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Early in the 21st Century the United Arab Emirates (UAE) government estimated that their oil reserves could run out in a 150 years. They began efforts to diversify the UAE economy into clean industries--tourism, technology and renewable energy--and signal that the country was pivoting away from an oil-based economy toward one that would grow and thrive as an environmentally aware, sustainable, low-carbon economy. Masdar City, a UAE marquee initiative designed to be the world's first zero-carbon city, was an important pillar of this economic diversification.

Dr. Al-Jabar, Masdar City founder, envisioned it as a commercially viable "green-tech" cluster including an economic free zone relying on solar energy and other renewable resources that could serve as a model for sustainable urban development regionally and globally. This bold effort was not as straightforward as anticipated and planned. The case documents the wide variety of surprises--technological, financial and environmental challenges--that obstructed the initiative's progress, as well as the invaluable learning that unfolded as the Masdar City initiative evolved. The case provides an opportunity to explore the UAE's business climate, the role of government in economic development, challenges inherent in building an industry cluster, and limitations due to scarce talent resources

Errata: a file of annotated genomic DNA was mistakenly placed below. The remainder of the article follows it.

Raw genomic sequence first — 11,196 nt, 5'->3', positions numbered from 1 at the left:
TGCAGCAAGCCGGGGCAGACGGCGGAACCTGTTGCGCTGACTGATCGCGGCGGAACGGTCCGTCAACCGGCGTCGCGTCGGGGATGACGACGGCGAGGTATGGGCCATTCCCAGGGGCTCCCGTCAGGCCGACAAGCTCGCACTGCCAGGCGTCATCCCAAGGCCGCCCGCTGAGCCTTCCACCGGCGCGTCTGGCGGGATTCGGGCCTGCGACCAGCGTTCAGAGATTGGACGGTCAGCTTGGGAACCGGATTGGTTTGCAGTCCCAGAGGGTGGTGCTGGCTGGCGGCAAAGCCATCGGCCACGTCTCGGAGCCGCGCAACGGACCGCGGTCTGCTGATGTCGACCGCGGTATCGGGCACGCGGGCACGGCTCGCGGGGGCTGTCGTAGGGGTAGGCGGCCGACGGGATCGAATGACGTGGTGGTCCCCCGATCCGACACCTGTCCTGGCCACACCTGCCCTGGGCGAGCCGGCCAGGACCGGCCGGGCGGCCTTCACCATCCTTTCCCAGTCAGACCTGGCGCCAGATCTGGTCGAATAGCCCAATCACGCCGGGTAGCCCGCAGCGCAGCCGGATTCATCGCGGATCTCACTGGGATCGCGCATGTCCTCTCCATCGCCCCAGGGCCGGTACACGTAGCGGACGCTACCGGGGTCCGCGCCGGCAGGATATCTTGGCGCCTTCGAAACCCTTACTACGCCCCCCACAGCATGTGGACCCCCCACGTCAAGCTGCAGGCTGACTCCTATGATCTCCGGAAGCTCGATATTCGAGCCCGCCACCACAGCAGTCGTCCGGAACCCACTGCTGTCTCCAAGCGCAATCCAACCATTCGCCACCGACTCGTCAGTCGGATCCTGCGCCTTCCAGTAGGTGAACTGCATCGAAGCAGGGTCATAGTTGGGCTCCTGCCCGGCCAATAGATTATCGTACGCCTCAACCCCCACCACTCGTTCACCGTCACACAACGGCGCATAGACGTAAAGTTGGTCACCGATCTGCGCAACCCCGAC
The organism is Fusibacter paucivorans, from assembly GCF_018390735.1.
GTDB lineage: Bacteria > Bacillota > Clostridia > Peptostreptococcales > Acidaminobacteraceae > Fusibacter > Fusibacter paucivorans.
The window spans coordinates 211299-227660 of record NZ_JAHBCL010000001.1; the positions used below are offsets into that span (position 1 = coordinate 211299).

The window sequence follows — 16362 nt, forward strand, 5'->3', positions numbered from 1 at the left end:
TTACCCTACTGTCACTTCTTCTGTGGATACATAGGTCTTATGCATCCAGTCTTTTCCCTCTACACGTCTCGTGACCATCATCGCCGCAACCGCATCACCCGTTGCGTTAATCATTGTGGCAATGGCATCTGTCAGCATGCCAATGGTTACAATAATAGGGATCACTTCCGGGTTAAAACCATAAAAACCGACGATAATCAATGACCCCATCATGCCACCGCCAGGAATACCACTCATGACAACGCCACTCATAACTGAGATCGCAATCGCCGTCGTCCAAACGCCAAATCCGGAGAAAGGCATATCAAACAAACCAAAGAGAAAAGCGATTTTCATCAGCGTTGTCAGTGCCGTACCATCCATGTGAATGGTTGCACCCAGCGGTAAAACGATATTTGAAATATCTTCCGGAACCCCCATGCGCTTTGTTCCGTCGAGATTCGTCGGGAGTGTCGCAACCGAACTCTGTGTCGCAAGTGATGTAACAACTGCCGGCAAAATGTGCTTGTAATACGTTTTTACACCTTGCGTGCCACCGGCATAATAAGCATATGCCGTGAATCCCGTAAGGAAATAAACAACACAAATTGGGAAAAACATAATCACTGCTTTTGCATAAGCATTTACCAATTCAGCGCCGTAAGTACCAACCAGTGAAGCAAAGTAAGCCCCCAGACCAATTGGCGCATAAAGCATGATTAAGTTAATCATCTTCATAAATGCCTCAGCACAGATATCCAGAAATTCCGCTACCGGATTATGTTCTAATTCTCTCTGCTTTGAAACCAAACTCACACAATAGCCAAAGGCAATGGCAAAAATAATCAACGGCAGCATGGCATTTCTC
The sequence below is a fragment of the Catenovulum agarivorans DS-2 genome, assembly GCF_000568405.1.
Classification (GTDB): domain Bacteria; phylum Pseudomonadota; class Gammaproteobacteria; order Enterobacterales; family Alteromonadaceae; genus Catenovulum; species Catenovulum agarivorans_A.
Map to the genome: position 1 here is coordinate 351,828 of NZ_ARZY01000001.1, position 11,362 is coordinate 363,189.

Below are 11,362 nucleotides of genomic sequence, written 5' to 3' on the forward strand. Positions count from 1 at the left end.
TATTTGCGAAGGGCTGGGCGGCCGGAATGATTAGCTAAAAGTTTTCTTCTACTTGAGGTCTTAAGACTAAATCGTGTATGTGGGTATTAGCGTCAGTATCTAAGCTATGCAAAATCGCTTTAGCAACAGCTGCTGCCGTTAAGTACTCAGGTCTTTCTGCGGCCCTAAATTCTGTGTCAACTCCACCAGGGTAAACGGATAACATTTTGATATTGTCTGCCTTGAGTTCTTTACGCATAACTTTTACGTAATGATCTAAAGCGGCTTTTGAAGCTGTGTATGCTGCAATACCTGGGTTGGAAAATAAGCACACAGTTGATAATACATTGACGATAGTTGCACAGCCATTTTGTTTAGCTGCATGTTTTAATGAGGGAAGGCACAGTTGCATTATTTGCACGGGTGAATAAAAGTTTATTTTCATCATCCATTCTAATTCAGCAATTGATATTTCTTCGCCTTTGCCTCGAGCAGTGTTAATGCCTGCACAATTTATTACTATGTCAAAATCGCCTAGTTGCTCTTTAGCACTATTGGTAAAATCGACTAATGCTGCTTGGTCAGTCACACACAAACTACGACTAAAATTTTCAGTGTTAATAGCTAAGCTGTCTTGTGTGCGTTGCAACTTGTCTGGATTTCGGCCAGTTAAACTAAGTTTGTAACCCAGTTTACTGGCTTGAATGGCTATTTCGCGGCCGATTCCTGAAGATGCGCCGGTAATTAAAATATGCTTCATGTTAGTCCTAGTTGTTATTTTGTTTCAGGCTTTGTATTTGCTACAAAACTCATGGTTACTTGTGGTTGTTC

This case enables the exploration of several macro topics and application of related analytic frameworks. These include: (1) country attractiveness (Diamond-e model) and the role of government in repositioning the economy (PESTE Framework); (2) industry analysis of the new energy industry (5-Forces model); (3) challenges associated with building an industry cluster, in this case a new energy cluster (Location choice framework); (4) institutional voids in emerging markets, especially technological and human capital voids; (5) resource attraction challenges (Knowledge talent attraction and retention); and (6) overcoming project derailers.


United Arab Emirates
17 pages